A cover configured to be disposed above the reservoir
    Dressing comprising a.
  2. The method of claim 1,
    And the cover is configured to hold a reservoir associated with the suction strip.
  3. The method of claim 1,
    And the support cushion further comprises sidewalls and a flange, the flange defining a ledge to receive a portion of the reservoir.
  4. The method of claim 3, wherein
    The support cushion comprises a hydrophobic material, the suction strip and the reservoir comprise a hydrophilic material, and the sidewalls, ledges and flanges inhibit leakage of the effluent beyond the reservoir and the suction strip to the area around the wound, dressing.
  5. The method of claim 1,
    And a plurality of slits are disposed in the support cushion.
  6. The method of claim 1,
    And a biocompatible adhesive for securing the support cushion around the wound peripheral area.
  7. The method of claim 1,
    And the height varies with the length such that the wick strip has a length and a height, such that the connection of the reservoir to the wick strip induces a pressure gradient in the wound perimeter region.
  8. The method of claim 1,
    And a bio-compatible adhesive for securing the wicking strip to a wound periphery region between the support cushion and the wound edge.
  9. The method of claim 1,
    And the reservoir comprises a first hydrophilic layer, a non-stretchable mesh or scrim, and a second hydrophilic layer.
  10. The method of claim 1,
    And the cover comprises a breathable material.
  11. The method of claim 10,
    A vent is defined in the reservoir and allows the vent to drain moisture on the wound.
  12. The method of claim 1,
    A dressing, wherein the reservoir further comprises a gasket disposed on its side.
  13. The method of claim 1,
    And the cover further comprises a basket configured to receive the reservoir.
  14. The method of claim 1,
    And the wicking strip further comprises a spiral perforation that enables removing a portion of the wicking strip to expose the wound edge.
  15. The method of claim 1,
    And the wicking strip further comprises a plurality of circumferential and radial-directional perforations, which can remove selected arcs of the wicking strip to approximate the irregular edges of the wound.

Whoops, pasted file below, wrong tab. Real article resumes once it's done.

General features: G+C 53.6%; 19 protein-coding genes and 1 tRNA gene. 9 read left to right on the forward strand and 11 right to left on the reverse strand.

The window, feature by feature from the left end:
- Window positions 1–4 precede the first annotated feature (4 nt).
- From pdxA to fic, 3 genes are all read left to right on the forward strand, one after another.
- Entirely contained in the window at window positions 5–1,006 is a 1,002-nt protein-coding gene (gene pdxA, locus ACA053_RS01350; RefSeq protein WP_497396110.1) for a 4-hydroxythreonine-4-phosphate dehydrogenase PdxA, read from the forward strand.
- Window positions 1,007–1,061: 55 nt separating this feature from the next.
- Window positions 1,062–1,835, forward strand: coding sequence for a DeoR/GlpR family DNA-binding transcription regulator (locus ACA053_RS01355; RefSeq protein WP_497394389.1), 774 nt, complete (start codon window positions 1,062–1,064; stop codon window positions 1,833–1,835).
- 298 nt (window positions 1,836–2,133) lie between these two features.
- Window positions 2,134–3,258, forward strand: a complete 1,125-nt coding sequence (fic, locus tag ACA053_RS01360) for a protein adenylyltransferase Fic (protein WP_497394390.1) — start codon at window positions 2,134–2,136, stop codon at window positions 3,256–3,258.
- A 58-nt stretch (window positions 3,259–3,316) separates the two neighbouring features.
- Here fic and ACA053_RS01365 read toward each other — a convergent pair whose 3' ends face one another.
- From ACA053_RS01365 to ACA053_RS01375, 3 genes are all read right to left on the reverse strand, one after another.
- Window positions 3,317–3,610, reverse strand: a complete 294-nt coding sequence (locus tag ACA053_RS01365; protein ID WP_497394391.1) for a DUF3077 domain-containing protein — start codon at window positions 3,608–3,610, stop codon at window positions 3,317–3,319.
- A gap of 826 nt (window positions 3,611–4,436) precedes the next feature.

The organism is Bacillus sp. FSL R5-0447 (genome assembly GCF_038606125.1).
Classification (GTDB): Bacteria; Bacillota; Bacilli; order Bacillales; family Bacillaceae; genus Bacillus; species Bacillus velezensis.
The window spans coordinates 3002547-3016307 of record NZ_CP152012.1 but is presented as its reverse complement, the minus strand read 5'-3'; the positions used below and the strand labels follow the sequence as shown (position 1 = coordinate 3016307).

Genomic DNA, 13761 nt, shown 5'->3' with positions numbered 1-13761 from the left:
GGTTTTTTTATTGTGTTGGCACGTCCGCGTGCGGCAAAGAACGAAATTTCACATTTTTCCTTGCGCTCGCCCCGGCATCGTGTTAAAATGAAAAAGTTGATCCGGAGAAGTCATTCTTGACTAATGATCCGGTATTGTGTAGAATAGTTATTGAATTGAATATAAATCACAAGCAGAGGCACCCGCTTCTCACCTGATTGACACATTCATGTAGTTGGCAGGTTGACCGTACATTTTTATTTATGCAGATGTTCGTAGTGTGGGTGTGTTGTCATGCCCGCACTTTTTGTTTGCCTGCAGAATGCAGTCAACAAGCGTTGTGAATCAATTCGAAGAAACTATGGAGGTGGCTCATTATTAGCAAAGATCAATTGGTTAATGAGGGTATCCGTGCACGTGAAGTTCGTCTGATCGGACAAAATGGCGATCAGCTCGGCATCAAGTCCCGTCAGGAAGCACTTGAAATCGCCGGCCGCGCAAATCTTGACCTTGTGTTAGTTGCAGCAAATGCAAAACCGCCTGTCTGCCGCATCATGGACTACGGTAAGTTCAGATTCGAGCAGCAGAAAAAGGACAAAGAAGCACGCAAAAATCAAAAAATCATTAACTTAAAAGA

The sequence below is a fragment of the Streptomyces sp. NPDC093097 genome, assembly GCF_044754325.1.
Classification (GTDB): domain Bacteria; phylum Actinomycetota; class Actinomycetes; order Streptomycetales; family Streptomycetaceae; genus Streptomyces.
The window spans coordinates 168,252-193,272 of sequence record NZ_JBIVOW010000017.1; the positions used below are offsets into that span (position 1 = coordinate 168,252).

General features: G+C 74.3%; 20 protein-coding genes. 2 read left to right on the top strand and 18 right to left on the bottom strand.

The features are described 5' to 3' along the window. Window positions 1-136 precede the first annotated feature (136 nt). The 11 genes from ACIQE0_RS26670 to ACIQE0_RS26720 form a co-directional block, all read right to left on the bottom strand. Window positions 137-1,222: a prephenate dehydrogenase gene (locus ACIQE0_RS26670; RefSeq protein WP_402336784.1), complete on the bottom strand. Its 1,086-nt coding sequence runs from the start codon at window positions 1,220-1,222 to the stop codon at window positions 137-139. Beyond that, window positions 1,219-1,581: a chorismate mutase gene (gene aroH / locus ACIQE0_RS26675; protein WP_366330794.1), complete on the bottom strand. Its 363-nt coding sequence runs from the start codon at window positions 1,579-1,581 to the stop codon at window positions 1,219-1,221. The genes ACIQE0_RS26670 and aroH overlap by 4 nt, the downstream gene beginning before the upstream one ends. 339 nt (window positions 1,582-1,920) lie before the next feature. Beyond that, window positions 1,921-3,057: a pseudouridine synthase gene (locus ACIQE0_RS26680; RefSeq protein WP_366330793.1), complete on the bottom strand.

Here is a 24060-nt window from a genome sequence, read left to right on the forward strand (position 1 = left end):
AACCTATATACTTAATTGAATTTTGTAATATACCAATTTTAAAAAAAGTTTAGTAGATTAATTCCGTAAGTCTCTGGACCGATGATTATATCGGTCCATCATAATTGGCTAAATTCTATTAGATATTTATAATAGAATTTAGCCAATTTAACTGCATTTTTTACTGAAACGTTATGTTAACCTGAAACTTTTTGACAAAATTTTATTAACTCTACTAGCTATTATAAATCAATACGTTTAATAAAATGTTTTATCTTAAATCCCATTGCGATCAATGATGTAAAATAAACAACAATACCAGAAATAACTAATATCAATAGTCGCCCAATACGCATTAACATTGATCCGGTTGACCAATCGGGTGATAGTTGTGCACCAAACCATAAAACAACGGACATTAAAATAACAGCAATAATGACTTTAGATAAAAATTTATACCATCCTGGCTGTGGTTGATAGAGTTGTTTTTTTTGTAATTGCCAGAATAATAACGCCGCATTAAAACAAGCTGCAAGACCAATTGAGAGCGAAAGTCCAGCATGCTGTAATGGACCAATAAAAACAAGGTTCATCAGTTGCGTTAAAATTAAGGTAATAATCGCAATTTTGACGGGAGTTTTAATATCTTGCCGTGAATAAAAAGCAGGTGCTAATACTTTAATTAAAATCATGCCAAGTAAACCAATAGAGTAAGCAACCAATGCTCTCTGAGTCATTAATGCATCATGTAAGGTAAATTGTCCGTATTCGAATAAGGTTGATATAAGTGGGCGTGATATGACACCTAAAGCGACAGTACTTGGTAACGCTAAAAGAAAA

16. The method of claim 1,
    And the support cushion further comprises a tube that allows fluid to be injected into the dressing without removing the reservoir or cover.
  17. The method of claim 1,
    And the cover further comprises a bellows configured to be depressurized to periodically induce negative pressure inside the dressing.
  18. The method of claim 1,
    And the support cushion comprises a spacer fabric.
  19. A method for protecting a wound having an edge and surrounded by a wound periphery region and for treating exudate released from the wound, the method comprising:
    Surrounding the wound and the wound peripheral area with a support cushion;
    Applying a wick strip to a wound perimeter region between the support cushion and the wound edge; And
    Applying a reservoir over the suction strip
    Wherein the wicking strip moves exudate from the wound to the reservoir.
  20. The method of claim 19,
    And substantially filling the area around the wound between the support cushion and the wound edge with the wicking strip.
  21. The method of claim 18,
    The support cushion comprising a stepped profile defining a ledge and a recess, the method further comprising connecting the reservoir within the recess such that the reservoir is connected to the ledge to hang over the wound. Including, method.
  22. The method of claim 21,
    The support cushion comprises a hydrophobic material, the wick strip and the reservoir comprise a hydrophilic material, and the method further inhibits lateral flow of exudate beyond the reservoir or the wick strip into the periphery of the wound region. Included as, method.
  23. The method of claim 19,
    Further stimulating effusion flow by connecting said reservoir with said suction strip to induce pressure in said wound peripheral region.
  24. The method of claim 23,
    The wick strip having a length and a height, wherein the height varies with length, and the method causes the wick strip in the periphery of the wound region to cause a pressure gradient in the periphery of the wound area when the reservoir is connected with the wick strip. Further comprising applying a step.
  25. The method of claim 22,
    Connecting the reservoir with the suction strip further comprises applying a compression wrap over the dressing.
  26. The method of claim 19,
    Prior to applying the reservoir, further comprising applying a medicament to the wound.
  27. The method of claim 19,
    Securing the cover to the support cushion with a bio-compatible adhesive.
  28. The method of claim 27,
    Securing the support cushion around the wound and the wound area with a bio-compatible adhesive; And
    Securing the wicking strip to the wound periphery region between the wound edge and the support cushion with a bio-compatible adhesive
    Further comprising.
  29. A dressing kit for use in treating an exudate released from the wound and protecting the wound having an edge and surrounded by a wound periphery region,
    A support cushion configured to surround the wound and the wound peripheral area;
    A suction strip configured to be applied to a wound periphery region between the support cushion and the wound edge;
    A reservoir configured to be applied over the suction strip;
    A backing in which said support cushion, said suction strip, and said reservoir are mounted; And
    Instruction for use printed on the backing, describing the steps for assembling the dressing
    Kit comprising a.
KR1020117025931A 2009-04-01 2010-03-26 Systems and methods for wound protection and exudate management KR20120025456A (en)

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US12/416,826 2009-04-01

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US8722960B2 (en) 2014-05-13